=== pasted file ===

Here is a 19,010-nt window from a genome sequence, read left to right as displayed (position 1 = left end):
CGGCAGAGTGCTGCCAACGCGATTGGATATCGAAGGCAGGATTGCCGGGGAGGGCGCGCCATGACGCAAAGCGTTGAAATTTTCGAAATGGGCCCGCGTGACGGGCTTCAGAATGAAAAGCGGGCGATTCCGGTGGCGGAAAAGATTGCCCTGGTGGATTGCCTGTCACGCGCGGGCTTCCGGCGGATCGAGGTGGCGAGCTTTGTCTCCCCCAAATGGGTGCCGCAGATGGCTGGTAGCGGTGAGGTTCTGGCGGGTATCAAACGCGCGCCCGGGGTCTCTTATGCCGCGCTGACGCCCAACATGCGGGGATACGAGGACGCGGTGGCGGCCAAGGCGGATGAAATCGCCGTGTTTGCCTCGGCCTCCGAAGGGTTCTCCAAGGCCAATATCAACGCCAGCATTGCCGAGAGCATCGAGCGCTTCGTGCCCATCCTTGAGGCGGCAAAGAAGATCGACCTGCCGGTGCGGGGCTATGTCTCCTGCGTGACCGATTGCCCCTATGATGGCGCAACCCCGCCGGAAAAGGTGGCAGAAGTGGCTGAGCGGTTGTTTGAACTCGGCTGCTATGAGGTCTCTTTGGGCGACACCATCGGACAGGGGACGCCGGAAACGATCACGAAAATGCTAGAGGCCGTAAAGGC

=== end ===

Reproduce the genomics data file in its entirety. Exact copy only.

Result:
Here is a 19,010-nt window from a genome sequence, read left to right as displayed (position 1 = left end):
CGGCAGAGTGCTGCCAACGCGATTGGATATCGAAGGCAGGATTGCCGGGGAGGGCGCGCCATGACGCAAAGCGTTGAAATTTTCGAAATGGGCCCGCGTGACGGGCTTCAGAATGAAAAGCGGGCGATTCCGGTGGCGGAAAAGATTGCCCTGGTGGATTGCCTGTCACGCGCGGGCTTCCGGCGGATCGAGGTGGCGAGCTTTGTCTCCCCCAAATGGGTGCCGCAGATGGCTGGTAGCGGTGAGGTTCTGGCGGGTATCAAACGCGCGCCCGGGGTCTCTTATGCCGCGCTGACGCCCAACATGCGGGGATACGAGGACGCGGTGGCGGCCAAGGCGGATGAAATCGCCGTGTTTGCCTCGGCCTCCGAAGGGTTCTCCAAGGCCAATATCAACGCCAGCATTGCCGAGAGCATCGAGCGCTTCGTGCCCATCCTTGAGGCGGCAAAGAAGATCGACCTGCCGGTGCGGGGCTATGTCTCCTGCGTGACCGATTGCCCCTATGATGGCGCAACCCCGCCGGAAAAGGTGGCAGAAGTGGCTGAGCGGTTGTTTGAACTCGGCTGCTATGAGGTCTCTTTGGGCGACACCATCGGACAGGGGACGCCGGAAACGATCACGAAAATGCTAGAGGCCGTAAAGGC